8/27/2005

Weekly Planet: Al-Arian and bin Laden?

Al-Arian and bin Laden?
The "inflammatory" testimony that didn't get heard.
BY WAYNE GARCIA
Published June 29, 2005

Here is what the jurors in the third week of the trial of former University of South Florida professor Sami Al-Arian and three other Palestinians accused of terrorism-related crimes did not hear:

An expert on Middle East terrorism was prepared to testify about links between Al-Arian, the Palestinian Islamic Jihad and Osama bin Laden's al-Qaida network.

But jurors did not hear that. And daily newspapers didn't write about it. Only Channel 28's Don Germaise reported the potential testimony of former FBI agent Matthew Levitt. Everyone else reported only what he was allowed to testify about: "Expert tries to explain PIJ link" was the title of the St. Petersburg Times account, which emphasized Levitt's failure to draw a direct connection between the defendants and terrorist killings. The Tampa Tribune's "Prosecutors Of Al-Arian Portray Economic Jihad'" also made no mention of the bin Laden link.

Channel 28's website text of the report touted that "Action News has obtained government documents on Levitt's testimony." Well, you can "obtain" it, too, by downloading a summary of what he was prepared to testify about filed online in the case at www.flmd.uscourts.gov/Al-Arian/8-03-cr-00077-JSM-TBM/docs/2184705/1.pdf.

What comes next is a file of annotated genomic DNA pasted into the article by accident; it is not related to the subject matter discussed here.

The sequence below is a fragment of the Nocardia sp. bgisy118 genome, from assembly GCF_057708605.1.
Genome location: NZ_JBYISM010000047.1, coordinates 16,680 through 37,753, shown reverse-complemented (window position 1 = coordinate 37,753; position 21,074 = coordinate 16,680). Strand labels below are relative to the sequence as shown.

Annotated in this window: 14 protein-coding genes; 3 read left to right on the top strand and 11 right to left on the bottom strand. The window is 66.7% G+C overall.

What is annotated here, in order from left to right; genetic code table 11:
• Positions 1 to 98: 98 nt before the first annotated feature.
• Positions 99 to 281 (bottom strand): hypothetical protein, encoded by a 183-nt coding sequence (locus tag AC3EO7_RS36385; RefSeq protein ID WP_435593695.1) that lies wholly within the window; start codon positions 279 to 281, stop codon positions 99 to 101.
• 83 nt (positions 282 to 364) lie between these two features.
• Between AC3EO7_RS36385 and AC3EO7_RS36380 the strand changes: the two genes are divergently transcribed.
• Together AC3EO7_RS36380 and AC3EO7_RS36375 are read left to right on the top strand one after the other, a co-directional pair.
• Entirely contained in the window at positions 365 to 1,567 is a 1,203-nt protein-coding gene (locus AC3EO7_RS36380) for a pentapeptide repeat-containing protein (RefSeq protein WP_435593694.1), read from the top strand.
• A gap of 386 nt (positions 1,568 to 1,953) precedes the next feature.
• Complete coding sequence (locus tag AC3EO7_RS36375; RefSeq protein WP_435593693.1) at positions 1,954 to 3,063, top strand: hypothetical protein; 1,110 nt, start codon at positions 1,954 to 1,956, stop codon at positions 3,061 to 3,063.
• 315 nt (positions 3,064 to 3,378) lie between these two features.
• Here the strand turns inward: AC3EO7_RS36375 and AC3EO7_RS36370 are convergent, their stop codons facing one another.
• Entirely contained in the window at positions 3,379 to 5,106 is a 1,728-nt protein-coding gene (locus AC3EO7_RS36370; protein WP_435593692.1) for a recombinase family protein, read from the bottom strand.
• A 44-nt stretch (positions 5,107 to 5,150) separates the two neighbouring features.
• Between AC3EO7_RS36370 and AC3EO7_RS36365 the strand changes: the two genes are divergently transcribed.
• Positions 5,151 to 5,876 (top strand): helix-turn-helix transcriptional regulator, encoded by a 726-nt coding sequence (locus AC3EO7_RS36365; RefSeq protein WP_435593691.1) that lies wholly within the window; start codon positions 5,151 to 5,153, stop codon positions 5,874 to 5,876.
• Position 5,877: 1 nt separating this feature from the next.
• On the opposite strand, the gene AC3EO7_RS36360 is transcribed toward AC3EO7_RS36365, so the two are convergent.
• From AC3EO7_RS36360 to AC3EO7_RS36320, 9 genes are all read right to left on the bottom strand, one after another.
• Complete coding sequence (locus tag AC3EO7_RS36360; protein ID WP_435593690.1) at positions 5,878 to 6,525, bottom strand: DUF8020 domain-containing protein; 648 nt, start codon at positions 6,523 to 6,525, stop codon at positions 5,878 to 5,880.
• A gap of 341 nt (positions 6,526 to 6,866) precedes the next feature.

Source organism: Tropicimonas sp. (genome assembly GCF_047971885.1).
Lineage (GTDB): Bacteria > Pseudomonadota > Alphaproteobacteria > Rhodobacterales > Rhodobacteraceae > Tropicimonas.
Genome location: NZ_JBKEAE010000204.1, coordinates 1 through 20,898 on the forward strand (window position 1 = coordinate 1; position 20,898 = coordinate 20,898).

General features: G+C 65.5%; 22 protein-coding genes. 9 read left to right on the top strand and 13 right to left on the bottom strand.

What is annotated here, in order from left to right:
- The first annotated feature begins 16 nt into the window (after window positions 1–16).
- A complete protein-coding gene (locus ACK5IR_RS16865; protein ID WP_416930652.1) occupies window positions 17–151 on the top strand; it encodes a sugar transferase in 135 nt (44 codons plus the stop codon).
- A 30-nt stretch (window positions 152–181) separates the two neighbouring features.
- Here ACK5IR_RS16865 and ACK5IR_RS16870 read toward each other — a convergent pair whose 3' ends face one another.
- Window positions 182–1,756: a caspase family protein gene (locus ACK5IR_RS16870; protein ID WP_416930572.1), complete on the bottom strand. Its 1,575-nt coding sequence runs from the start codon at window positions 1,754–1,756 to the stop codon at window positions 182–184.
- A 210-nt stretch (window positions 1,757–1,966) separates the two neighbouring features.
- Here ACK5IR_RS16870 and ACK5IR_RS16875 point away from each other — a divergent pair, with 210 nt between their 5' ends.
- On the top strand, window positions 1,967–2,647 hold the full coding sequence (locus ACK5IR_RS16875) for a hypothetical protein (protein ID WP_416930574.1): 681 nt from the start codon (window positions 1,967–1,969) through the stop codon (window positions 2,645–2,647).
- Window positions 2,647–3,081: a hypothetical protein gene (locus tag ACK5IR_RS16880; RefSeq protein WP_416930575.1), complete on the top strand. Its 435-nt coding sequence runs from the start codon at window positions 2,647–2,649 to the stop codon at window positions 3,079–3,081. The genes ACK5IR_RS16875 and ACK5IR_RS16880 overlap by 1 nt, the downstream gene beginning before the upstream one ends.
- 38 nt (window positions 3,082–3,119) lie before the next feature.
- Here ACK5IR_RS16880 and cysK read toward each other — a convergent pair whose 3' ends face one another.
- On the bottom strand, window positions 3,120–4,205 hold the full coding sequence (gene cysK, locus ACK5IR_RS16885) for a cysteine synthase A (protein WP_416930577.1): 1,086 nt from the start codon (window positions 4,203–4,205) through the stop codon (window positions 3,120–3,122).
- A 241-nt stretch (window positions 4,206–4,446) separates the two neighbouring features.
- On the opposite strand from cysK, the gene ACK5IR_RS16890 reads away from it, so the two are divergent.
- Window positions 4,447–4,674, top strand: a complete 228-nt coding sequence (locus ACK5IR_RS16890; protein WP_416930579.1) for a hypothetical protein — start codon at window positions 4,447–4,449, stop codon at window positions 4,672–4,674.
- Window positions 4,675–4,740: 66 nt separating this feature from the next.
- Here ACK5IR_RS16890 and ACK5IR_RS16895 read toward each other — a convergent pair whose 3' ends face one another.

Levitt is a senior fellow at the Washington Institute for Near East Policy and has spent graduate research time at Harvard Law School. He is the author of Exposing Hamas: Funding Terror Under the Cover of Charity set for publication next year.

Levitt's proposed testimony twice invoked al-Qaida. First, he wrote how the management structure of the Palestinian Islamic Jihad was identical to that of al-Qaida. Both use a leadership structure called Majlis al-Shura, or governing council.

He would have drawn a more direct link with his second point, regarding Al-Arian's close association with Fawaz Damrah, a speaker at conferences in the 1990s sponsored by Al-Arian's Islamic Committee for Palestine. It is Damrah who says on a tape of that organization's 1991 conference, "A brief note about the Islamic Committee for Palestine: It is the active arm of the Islamic Jihad Movement in Palestine. We preferred to call it the Islamic Committee for Palestine' for security reasons."

Then Levitt could have gone on to detail how Damrah served as an officer in the Afghan Services Bureau, "a non-profit organization based in Brooklyn, New York, founded by Osama bin Laden and the radical Palestinian sheikh Abdullah Azam that later served as a critical part of the global jihadist network now known as al-Qaida."

Al-Arian and co-defendant Ghassan Ballut, among others, "maintained intimate contacts" with Damrah, according to the outline of Levitt's proposed testimony.

From Al-Arian to Damrah to bin Laden.

That could have been powerful testimony - or inflammatory and prejudicial, given your belief in the defendants' guilt or innocence. The prosecution has agreed that the defendants did not directly plan terrorist killings, but linking Al-Arian even obliquely to the architect of the 9/11 attacks (which Al-Arian and Palestinian Islamic Jihad, by all accounts, had nothing to do with) would have stoked jurors' emotions.

After hearing objections from defense attorneys who sought to block the testimony for just those reasons, Judge James S. Moody ruled against any mention of bin Laden or his organization.

Weekly Planet

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